On 30 April 1940 the French destroyer Maillé Brézé was at anchor off Greenock, on the Clyde. Seamen were working on one of the ship’s deck-level torpedo tubes. Whether through human error or technical fault, it’s not known, the tube fired and sent a live torpedo across the deck.
The weapon detonated and exploded, setting fire to fuel tanks and an armaments store. The ship began to sink slowly, trapping men below decks. Despite great bravery by firefighters from Greenock and nearby ships, the blaze could not be brought under control. Finally, fearing an explosion that would have killed all on board, the order to abandon ship was given at 3:15pm.
A plan to tow the ship to safer waters was abandoned. There was already too much water inside the Maillé Brézé. Instead, a small number of sailors re boarded the vessel. They opened the sea cocks to speed up the rate of sinking. The aim was to flood the forward magazine and cushion any subsequent explosion. An effort that was only partly successful. The ship’s upper works remained out of the water for years, a visible reminder of the loss of men and ship.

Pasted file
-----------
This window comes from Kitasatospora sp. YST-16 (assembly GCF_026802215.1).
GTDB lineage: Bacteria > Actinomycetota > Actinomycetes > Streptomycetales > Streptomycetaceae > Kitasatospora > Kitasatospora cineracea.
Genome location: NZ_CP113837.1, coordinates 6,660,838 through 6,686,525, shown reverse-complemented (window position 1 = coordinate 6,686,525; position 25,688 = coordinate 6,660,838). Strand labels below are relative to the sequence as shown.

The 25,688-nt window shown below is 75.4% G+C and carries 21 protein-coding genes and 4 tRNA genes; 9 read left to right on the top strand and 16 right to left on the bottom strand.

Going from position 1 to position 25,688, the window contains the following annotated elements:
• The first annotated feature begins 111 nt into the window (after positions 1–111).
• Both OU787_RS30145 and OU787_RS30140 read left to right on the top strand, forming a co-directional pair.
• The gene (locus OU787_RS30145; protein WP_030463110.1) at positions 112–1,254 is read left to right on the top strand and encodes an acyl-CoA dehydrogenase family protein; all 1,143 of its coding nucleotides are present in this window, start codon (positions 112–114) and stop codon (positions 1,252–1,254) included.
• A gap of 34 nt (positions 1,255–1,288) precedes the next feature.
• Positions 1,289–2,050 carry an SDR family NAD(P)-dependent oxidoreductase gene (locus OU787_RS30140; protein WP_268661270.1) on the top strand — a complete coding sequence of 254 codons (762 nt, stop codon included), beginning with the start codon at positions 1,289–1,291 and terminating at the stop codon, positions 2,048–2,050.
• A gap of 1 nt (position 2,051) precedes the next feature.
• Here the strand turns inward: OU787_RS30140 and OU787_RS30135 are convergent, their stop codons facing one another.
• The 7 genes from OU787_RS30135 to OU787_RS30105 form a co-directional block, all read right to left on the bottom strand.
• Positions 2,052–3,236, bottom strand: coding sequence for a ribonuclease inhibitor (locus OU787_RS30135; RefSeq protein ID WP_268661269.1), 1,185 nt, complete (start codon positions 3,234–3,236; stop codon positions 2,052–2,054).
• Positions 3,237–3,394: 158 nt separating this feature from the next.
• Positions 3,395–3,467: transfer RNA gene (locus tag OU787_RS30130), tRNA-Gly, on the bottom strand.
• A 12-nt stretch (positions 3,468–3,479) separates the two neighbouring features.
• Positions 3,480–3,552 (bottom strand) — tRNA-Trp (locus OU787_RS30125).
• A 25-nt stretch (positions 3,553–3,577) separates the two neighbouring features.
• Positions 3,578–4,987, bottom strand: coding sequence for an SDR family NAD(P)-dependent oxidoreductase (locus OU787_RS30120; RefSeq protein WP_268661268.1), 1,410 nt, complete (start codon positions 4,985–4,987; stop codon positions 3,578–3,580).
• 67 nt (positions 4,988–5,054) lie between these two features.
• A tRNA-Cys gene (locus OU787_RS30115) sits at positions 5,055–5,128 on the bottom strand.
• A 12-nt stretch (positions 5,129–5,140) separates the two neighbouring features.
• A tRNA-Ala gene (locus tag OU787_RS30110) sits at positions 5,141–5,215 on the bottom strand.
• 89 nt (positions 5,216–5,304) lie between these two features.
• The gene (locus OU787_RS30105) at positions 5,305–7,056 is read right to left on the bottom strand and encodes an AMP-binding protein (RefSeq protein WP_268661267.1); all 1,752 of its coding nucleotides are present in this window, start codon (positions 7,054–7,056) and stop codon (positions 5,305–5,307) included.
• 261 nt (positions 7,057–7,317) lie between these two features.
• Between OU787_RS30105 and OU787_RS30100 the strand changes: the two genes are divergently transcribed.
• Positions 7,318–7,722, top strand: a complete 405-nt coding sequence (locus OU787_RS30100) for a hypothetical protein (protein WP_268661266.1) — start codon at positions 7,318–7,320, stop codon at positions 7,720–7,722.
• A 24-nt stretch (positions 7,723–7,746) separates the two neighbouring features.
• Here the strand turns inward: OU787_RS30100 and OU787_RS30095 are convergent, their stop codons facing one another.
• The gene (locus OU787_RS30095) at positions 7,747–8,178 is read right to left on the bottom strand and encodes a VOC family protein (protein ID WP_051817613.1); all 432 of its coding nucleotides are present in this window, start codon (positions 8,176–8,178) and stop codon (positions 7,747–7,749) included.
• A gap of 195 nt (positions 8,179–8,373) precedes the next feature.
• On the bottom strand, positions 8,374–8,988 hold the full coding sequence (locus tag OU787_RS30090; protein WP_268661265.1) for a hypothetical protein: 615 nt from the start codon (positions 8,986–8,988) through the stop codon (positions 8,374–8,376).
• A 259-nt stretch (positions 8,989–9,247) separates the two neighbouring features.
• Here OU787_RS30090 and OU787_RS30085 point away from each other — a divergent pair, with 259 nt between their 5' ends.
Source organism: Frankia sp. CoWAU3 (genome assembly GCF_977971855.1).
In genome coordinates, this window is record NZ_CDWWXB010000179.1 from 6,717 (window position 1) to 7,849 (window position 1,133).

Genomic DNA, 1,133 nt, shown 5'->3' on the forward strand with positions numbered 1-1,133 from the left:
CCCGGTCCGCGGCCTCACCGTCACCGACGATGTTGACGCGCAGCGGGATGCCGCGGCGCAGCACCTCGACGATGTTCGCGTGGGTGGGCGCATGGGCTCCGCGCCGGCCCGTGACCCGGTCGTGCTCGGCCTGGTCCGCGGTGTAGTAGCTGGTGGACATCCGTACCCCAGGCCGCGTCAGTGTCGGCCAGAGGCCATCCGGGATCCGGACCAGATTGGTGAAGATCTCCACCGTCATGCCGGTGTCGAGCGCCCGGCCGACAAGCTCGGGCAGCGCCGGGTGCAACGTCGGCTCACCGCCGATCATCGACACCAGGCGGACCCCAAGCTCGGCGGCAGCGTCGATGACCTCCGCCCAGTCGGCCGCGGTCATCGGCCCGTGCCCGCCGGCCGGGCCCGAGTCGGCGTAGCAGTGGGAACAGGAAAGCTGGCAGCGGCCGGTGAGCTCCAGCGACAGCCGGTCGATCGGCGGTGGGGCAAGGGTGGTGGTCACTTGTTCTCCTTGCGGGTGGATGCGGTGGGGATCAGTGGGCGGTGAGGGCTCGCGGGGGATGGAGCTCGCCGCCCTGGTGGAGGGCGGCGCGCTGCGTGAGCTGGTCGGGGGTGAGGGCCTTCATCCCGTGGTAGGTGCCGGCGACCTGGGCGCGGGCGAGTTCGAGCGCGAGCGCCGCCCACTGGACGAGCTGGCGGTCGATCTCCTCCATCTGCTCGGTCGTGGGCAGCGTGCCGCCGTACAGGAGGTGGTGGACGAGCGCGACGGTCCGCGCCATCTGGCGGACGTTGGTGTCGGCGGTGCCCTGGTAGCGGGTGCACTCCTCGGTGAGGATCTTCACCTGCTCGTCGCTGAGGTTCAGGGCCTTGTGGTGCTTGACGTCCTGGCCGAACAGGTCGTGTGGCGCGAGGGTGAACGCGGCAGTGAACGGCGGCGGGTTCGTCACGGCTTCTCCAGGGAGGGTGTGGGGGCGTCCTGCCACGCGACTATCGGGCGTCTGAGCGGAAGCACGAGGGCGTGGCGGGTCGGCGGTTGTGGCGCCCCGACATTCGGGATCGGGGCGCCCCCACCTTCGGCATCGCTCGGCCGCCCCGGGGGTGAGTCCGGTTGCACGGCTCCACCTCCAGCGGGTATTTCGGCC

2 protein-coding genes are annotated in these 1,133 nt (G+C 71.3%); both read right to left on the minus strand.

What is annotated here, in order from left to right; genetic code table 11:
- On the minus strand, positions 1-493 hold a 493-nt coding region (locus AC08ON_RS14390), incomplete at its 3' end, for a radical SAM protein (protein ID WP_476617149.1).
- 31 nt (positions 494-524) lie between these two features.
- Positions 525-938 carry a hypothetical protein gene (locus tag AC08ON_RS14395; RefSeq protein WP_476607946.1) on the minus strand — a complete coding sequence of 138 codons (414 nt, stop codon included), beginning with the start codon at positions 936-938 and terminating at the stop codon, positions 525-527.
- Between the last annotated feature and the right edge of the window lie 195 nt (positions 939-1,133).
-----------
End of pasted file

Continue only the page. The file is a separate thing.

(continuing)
All of those trapped on the ship’s mess deck lost their lives. If they were not killed by the explosion or fire, they were drowned as the ship sank below the waters of the Clyde. It later emerged that medical staff were taken out from Greenock to give massive doses of morphine to trapped men who were holding their arms out of portholes. They were aware of their imminent fate. In total, the disaster killed 37 crewmen. Forty-seven were injured. The dead, who were on deck when the accident happened, were buried in Greenock. After the war, they were disinterred to be returned to rest forever in their native France.